Jessica’s game defies female stereotypes
Golden Globe winner and two time Academy Award nominee, Jessica Chastain, is in Sydney promoting her latest film Molly’s Game. On Tuesday night (30 January ahead of the films’ release on 1 February) she was part of a live Q&A at an advance screening of the film at George Street Events Cinema.
In the Q&A session Jessica touched on playing strong female characters, Aaron Sorkin’s (Moneyball, The Social Network) masterful writing and bending stereotypes of what it means to be female.
“In the characters I play I like to show characters that have flaws and are complicated and fall down but get back up,” said Jessica whose acting credits include Zero Dark Thirty and The Help.
“Sometimes we have the fear of failure, so it kind of creates this inaction in us.
“I find if we let that fear of failure, that fear of falling down control our actions then we don’t grow.
“We learn so much when we fall down so it doesn’t matter how many times we fall down, what matters is that you get back up. That is absolutely Molly’s inspiring trait [in the film].”
Based on the true story Molly’s Game follows how Molly Bloom, who went from a professional skier to hosting the most exclusive poker games that attracted Hollywood’s elite, sporting greats, wall street and unbeknownst to her, the Russian mob. This quickly made her an FBI target.
Grateful that the real Molly entrusted her with her story, Jessica not only spent time with Molly but also the players in her poker game.
Before the film, all Jessica knew about poker was what her mum taught her years ago playing with Halloween candy.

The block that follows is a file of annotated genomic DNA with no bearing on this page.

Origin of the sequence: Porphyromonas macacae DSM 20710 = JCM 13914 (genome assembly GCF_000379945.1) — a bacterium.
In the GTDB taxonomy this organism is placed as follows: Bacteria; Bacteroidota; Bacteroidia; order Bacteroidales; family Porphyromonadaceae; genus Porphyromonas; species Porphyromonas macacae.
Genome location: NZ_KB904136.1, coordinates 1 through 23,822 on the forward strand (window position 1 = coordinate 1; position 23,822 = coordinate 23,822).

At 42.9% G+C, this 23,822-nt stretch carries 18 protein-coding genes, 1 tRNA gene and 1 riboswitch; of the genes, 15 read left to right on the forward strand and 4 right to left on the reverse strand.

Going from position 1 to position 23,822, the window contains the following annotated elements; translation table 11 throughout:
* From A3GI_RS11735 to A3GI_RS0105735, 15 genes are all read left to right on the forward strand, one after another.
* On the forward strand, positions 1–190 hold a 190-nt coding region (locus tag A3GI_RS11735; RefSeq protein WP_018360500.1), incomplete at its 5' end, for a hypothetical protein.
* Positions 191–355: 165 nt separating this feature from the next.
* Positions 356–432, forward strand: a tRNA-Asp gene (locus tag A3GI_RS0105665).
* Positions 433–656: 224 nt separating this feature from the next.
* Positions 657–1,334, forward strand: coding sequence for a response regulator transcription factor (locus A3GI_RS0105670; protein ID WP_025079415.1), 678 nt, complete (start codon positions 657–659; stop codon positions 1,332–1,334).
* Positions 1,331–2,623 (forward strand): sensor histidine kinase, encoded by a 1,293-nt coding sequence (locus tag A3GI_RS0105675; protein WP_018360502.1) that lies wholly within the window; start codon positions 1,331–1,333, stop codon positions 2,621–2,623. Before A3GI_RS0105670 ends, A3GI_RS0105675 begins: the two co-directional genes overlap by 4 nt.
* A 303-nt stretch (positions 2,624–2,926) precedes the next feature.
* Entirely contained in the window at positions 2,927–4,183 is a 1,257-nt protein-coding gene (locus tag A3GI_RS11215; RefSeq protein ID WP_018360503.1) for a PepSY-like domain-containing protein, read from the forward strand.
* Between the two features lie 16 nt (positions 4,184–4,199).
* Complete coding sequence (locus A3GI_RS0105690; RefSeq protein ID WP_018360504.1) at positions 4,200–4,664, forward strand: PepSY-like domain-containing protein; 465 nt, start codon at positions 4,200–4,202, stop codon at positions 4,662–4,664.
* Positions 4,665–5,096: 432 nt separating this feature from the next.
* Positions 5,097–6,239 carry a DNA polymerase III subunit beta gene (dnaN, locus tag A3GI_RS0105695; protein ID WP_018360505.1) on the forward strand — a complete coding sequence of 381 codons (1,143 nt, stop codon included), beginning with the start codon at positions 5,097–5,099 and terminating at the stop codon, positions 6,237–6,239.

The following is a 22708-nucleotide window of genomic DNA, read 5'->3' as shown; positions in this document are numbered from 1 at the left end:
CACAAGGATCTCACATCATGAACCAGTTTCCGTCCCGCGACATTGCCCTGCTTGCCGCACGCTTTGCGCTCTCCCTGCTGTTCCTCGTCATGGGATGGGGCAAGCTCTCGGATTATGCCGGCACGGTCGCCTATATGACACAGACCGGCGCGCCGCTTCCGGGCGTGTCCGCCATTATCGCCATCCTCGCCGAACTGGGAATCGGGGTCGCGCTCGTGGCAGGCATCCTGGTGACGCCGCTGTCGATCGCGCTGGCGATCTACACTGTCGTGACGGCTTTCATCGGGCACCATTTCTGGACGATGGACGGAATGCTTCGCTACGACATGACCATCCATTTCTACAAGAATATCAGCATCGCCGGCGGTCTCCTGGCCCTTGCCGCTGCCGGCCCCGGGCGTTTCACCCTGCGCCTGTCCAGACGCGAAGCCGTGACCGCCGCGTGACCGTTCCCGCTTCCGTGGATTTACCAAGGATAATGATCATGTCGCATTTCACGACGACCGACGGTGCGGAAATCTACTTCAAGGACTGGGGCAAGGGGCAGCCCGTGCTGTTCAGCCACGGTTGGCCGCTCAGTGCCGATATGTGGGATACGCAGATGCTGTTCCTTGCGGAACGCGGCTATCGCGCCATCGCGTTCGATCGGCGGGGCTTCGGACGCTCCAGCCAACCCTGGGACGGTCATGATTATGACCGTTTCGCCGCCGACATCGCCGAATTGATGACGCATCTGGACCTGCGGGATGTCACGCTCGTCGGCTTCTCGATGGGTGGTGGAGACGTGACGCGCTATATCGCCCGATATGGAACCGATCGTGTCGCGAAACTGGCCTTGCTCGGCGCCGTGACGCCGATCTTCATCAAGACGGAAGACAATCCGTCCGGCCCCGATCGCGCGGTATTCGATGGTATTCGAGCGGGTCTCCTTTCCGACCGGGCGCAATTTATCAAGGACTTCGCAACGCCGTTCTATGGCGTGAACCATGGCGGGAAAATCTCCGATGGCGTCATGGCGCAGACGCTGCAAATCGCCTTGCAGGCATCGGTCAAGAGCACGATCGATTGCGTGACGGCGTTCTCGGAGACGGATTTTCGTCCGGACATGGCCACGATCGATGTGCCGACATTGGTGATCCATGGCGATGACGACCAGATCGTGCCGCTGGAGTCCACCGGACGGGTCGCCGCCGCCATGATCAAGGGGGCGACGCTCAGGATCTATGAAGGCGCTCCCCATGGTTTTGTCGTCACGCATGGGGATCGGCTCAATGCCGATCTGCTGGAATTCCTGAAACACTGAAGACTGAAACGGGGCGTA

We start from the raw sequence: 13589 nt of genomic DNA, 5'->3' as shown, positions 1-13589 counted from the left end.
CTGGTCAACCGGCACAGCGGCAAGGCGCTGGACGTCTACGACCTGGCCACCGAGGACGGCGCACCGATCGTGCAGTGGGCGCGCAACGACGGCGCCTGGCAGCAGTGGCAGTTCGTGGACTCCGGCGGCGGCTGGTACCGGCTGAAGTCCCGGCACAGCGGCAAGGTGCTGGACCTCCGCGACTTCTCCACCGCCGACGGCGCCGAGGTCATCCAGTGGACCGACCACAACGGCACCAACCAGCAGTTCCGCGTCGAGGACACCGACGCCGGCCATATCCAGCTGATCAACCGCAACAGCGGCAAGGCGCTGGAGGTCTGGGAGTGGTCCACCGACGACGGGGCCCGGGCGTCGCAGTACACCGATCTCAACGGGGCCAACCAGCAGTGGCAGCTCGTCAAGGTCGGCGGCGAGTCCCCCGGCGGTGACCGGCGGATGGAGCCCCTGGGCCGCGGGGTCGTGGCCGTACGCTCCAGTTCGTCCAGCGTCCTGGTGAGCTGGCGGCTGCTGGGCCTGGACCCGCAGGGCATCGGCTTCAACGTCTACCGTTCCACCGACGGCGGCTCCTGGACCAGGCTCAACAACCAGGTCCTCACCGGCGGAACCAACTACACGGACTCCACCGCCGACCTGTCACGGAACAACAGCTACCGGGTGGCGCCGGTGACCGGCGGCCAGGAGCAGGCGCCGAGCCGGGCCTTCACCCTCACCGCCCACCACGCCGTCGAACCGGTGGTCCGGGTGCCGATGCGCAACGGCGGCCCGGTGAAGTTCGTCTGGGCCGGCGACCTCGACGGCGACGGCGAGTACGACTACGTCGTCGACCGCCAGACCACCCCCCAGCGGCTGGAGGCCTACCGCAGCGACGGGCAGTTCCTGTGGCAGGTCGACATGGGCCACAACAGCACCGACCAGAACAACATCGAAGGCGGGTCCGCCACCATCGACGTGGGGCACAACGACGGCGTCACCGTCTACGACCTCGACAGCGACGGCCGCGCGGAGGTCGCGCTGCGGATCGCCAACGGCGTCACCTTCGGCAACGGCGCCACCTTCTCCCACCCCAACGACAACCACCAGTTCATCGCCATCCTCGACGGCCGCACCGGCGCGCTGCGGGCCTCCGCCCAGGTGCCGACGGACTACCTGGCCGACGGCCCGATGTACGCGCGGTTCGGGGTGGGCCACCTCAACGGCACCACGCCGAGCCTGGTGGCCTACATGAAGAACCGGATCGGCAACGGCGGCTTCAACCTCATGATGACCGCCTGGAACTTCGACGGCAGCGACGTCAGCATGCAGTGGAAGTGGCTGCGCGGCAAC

“It took me a few years to realise it was her way of skimming the pot, so we wouldn’t be running through the house on these crazy sugar rushes.
“So very early on I learned that it was not a game I would win,” explained Jessica.
Luckily, Molly Bloom didn’t actually play a hand of poker (she just ran the games) so Chastain didn’t have to study the game or have a hand at playing. There were however professional poker players who were extras in the film, some of the actors, including Michael Cera (Superbad) were able to play a few games between scenes.
Working with Aaron Sorkin
Molly’s Game is Aaron Sorkin’s directorial debut. Known for his razor sharp scripts, Sorkin transitioned into directing seemingly with ease and delivers a that is film clinical in its formula while honouring the story of Molly and what she managed to achieve.
There was a risk of losing the audience in the complex story, but the narration throughout and the scene sequences/transitions kept you happily riding the films trajectory. Every word seems so carefully considered that the script becomes artwork to admire for days on end. Idris Elba — as Molly’s impassioned straight-shooting lawyer — together with Jessica produce some tense moments that were given much needed reprieve by a few doses of humour. Though not so obtuse that it deters from the profoundness of each moment. That’s the beauty of Sorkin at work with class actors.
“It was a great joy for me to work with him [Sorkin].”
“I am very inspired by well-written female characters. I find every woman that I meet is a strong woman, but in the past I feel like film hasn’t really allowed their characters to be that,” said Jessica on how Molly’s portrayal in the script and direction onscreen is reflective of the change in filmmaking to show women in a different light.